June 7, 2012

everything & the kitchen sink

A friend inspired this post.  The jewelry designer and full-time mom of a toddler and newborn recently posted a photo of her kitchen.  The caption read "this is as far from Pinterest as it gets." 

as (not) seen on Pinterest
The photo made me smile.  It also made me empathize.  I see photos of spotless, gorgeous and sometimes themed rooms, parties, crafts and food, and well, they make me feel like I'm doing something wrong.  My house - the one with errant Cheerios and dust bunnies, sticky messes on counter tops, various toys, clothing and papers scattered in every room, and 'artwork' in the form of crayon scribbles - is a far cry from what I see online, in magazines, and, let's face it, in the homes of some friends who don't have kids.  

My friend's honest reflection of her current status resonated with me.  Suddenly, the feeling of self-conscious imperfection that I feel when viewing Pinterest-worthy images faded.  A sense of relief washed over me.  "It's not just me," I thought.  "All moms struggle with this."

I'm a full-time public relations professional with clients, deadlines, expectations and many, many words to get just right.  I spend my work day second guessing my instincts, trying to be charming, and dreaming up ways to make others' dreams possible.  It's exhilarating, but exhausting, especially because it's sandwiched between my other 'job' - my life's purpose, actually - of being a wife and mother.  In the mornings, evenings and weekends, I run, nonstop, to meet the needs of two babies and a teenager.  I wipe, sweep, mop, dust and rinse constantly.  When I invite people over, I clean for hours just so I can say, "sorry the place is such a mess."

But enough of that.  This, my friends, is the real me (on a 'clean' day). 

The cluttered look is going to be the thing in 2013. I'm ahead of my time. 

Unidentifiable husband-like contraption in the background. 

L to R: emergency chocolate, bubbles, Pillsbury Doughboy, more emergency chocolate, vitamins.

Cat food on the counter because the baby, who won't eat his dinner,  likes it as a snack.
In response to this revelation, I asked other mom friends to take a photo of their kitchens - as is.  I present this photo collection to you with pride.  Being a mom is tough.  We're in survival mode.  And guess what?  Those little darlings who adore us?  They've never once noticed whether the house is clean.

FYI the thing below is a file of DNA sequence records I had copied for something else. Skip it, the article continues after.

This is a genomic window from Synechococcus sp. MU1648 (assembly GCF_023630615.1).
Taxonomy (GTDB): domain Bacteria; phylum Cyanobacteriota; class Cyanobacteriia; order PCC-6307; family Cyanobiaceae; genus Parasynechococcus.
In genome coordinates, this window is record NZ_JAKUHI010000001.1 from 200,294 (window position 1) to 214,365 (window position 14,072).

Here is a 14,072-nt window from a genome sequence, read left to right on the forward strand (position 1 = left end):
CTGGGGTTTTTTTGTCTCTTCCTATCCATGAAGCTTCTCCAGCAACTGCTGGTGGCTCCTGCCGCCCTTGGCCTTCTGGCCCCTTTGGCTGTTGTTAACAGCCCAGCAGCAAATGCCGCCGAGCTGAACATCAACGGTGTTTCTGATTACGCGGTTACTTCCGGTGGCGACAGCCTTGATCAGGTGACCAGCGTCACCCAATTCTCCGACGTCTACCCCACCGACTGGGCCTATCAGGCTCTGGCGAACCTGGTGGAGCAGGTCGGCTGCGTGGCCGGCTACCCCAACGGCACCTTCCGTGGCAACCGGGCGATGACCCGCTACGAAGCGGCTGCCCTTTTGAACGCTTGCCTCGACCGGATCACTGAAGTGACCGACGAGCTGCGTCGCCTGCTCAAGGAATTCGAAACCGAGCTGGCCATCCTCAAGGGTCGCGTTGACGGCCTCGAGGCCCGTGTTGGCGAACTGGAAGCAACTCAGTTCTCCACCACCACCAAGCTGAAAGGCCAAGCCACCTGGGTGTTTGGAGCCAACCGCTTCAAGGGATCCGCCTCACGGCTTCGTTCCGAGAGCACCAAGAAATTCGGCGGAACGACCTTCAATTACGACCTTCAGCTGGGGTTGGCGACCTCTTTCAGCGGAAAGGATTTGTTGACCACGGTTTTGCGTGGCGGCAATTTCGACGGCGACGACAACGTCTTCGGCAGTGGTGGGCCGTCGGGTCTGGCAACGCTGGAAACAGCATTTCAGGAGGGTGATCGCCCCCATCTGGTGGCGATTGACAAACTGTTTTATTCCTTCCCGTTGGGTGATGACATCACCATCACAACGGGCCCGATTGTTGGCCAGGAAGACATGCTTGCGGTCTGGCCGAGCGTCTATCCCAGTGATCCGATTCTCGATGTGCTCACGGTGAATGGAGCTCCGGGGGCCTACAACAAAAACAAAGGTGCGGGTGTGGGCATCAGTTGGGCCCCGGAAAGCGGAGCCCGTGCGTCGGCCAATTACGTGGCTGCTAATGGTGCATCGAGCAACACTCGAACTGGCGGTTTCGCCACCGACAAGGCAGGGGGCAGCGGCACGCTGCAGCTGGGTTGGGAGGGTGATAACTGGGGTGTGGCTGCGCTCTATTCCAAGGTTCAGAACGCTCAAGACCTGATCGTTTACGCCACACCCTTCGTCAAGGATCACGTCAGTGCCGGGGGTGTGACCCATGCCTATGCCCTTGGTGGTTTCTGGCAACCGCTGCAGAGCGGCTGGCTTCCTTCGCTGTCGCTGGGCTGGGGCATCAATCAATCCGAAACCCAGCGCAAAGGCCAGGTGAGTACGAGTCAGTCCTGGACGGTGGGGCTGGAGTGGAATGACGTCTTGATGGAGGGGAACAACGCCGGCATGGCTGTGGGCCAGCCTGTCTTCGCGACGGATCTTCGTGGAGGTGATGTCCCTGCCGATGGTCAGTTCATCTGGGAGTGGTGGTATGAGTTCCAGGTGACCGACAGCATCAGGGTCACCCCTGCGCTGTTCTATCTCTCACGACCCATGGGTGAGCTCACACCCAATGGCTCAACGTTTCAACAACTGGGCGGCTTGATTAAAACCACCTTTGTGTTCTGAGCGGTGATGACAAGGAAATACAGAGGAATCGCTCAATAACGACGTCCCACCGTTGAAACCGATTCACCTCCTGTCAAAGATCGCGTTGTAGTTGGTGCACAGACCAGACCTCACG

Now if only I could get to a place of 'ok' regarding the snot and yogurt stains on my clothing.  That's another battle for another day in the life of super mom.  


  1. Great post! Having your galley-style as the main thoroughfare requires keeping it clean. The gate helps. :)

  2. OMG. So true! It's hard to maintain control of everything. Are you on Twitter? @ sallyewass

  3. Darn, I knew I was forgetting to do something...sending you a photo! Great post, and it makes me feel much, much better about my house these days ;-)

  4. Love it! Because I took a long shot of my kitchen with all the light pouring in you can't see all the dirty dishes in the sink. What was that Ya-Ya line ... "Glitter on a kitchen floor is a sign of a good life"? Over the years, I've come to accept that I'm a slob, that I'll never have a pristine house, even when my kids are grown, and I'm okay with that. It helps to feel I'm not alone, though I have to confess, some of those kitchens look pretty clean...

  5. Mine is the same way! It is small, and almost always messy. In fact I took photos of it to send you and completely forgot.

  6. I think I would be messier if my mom didn't live in town! We have daily kitchen explosions but we usually get the dishes in the dishwasher before we leave the house. Our dining room, however, is pretty much a dumping ground for everything else in our house.